In the case of the Quebec City shooting, Bissonnette was unknown to police prior to the attack, despite frequently making extreme comments on social media against refugees and feminists. Bourque was also heavily active on social media, posting violent anti-government content, such as one status that read “U.S. army improvised munitions handbook should be a New York Times bestseller!” He too never received attention from police. Likewise, Minassian was also not known to police, although it remains to be seen whether his sexist social media posting was limited to the one put out before his attack.

Response must be proportionate

Foremost, what is needed is for Canadian security agencies and police to take the threat of far-right extremism seriously. This should not come at the detriment of other threats, but should rather reflect the reality that the far-right forms the bulk of terrorism in Canada.

Likewise, responses from security agencies and police should be proportionate to the threat. Over-securitization and excessive use of force can encourage rather than prevent far-right terrorism. White supremacist Timothy McVeigh’s 1995 Oklahoma City bombing – which killed 168 and was America’s most deadly act of terrorism before 9/11 – is a noteworthy example. McVeigh was largely motivated to carry out his attack as a response to the excessive force the FBI used against white supremacist Randy Weaver during the Ruby Ridge siege and against the compound of the Branch Davidians cult in the Waco siege.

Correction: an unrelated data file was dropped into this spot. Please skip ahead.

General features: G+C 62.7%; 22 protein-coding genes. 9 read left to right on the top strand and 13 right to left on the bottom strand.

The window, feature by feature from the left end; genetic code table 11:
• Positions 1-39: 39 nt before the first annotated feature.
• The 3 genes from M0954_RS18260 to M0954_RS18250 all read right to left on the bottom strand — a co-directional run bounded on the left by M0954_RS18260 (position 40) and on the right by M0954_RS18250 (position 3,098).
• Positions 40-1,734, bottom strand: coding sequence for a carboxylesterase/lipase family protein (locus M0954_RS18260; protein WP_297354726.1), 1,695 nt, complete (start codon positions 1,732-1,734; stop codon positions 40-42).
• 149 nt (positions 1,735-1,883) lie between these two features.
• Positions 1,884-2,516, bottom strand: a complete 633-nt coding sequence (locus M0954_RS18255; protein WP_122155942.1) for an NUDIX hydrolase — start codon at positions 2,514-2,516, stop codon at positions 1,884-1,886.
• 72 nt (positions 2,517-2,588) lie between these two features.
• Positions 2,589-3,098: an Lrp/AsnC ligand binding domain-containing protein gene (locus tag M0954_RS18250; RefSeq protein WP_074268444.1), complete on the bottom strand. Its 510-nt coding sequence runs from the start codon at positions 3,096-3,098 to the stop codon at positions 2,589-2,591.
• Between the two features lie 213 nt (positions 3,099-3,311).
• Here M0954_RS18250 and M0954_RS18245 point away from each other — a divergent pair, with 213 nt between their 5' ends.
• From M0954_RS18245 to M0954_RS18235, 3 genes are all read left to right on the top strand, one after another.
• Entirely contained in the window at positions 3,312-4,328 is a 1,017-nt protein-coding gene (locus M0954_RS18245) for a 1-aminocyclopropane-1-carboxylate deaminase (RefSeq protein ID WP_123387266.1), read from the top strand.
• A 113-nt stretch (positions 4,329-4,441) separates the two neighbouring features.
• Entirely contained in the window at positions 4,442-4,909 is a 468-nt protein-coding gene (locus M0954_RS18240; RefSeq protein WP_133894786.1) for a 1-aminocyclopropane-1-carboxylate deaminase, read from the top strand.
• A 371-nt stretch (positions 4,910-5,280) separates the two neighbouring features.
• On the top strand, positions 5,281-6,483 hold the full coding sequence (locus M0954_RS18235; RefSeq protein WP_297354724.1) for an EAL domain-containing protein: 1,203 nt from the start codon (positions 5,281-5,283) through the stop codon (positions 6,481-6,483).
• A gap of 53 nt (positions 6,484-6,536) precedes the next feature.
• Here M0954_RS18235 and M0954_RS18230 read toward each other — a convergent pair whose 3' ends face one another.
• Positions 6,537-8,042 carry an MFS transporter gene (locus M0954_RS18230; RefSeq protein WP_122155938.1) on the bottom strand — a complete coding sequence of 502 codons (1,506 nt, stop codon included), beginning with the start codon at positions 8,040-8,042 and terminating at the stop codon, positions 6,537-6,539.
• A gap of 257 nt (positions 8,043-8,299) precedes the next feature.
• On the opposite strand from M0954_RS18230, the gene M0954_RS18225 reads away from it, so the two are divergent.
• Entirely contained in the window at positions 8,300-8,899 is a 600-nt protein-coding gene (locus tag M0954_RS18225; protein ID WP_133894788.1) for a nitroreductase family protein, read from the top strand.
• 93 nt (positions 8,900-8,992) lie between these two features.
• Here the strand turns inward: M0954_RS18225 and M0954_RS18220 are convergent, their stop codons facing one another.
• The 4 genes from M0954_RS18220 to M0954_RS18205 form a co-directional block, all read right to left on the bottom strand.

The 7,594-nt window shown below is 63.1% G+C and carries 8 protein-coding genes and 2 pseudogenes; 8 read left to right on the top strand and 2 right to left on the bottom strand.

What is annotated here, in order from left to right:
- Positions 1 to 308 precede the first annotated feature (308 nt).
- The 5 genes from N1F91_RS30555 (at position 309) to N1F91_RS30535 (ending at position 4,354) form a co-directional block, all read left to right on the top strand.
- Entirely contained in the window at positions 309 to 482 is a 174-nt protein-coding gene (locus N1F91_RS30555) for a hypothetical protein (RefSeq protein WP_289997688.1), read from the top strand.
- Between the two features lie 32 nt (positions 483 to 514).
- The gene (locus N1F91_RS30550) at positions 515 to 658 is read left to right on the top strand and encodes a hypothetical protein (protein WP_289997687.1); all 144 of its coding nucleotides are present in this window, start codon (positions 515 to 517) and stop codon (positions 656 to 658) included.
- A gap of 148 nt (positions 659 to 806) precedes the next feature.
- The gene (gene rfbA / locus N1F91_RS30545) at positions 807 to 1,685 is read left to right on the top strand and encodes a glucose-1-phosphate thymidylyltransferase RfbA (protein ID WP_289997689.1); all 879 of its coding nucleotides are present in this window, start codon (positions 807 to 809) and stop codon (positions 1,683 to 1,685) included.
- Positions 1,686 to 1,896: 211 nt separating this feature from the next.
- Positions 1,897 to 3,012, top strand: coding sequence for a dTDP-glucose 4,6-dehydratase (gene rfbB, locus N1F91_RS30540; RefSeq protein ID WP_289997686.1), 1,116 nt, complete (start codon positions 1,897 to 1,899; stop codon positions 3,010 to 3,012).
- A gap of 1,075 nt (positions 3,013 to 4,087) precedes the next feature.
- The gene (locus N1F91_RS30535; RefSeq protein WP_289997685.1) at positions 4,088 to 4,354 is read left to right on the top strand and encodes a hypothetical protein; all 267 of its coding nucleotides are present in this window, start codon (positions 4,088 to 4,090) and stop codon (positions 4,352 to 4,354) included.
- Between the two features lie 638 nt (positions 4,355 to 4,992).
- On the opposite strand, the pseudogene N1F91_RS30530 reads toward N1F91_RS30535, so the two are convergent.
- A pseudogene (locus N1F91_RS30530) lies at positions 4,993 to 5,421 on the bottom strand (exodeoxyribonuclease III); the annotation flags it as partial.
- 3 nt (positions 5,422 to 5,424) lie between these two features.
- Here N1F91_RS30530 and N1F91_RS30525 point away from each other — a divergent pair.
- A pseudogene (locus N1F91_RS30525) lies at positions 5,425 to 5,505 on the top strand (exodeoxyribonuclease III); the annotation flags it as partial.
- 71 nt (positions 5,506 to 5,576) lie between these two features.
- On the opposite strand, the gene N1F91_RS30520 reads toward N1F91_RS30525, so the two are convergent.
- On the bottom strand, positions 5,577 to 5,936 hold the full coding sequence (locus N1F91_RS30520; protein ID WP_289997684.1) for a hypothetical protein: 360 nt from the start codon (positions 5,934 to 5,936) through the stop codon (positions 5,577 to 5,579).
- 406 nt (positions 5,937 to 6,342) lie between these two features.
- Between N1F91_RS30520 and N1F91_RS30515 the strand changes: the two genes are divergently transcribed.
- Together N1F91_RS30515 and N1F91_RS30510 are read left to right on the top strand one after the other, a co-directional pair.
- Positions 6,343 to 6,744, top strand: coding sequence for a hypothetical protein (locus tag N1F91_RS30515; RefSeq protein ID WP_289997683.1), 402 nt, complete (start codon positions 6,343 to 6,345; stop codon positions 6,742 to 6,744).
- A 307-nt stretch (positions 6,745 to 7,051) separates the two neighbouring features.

Likewise, one of the few attempts in Canada to stop the far-right backfired when CSIS tried infiltrating the neo-Nazi Heritage Front in the 1990s. Rather than preventing the group’s acts of violence and harassment against minorities and anti-racist activists, CSIS agent Grant Bristow often contributed and encouraged such behaviour. Bristow’s involvement led to no arrests.

Security agencies and police are also not the only actors that can help prevent the violence of far-right extremism. Mental health services should be made more accessible. A cultural shift is also needed that allows men to express their emotions without becoming violent. Nevertheless, over-focusing on Islamic terrorism and downplaying the threat of the far-right will continue to give space for far-right extremists to plan and carry out their violence. Devoting resources to combatting far-right extremism can help to stop much of the terrorism that plagues Canada.

Aidan Simardone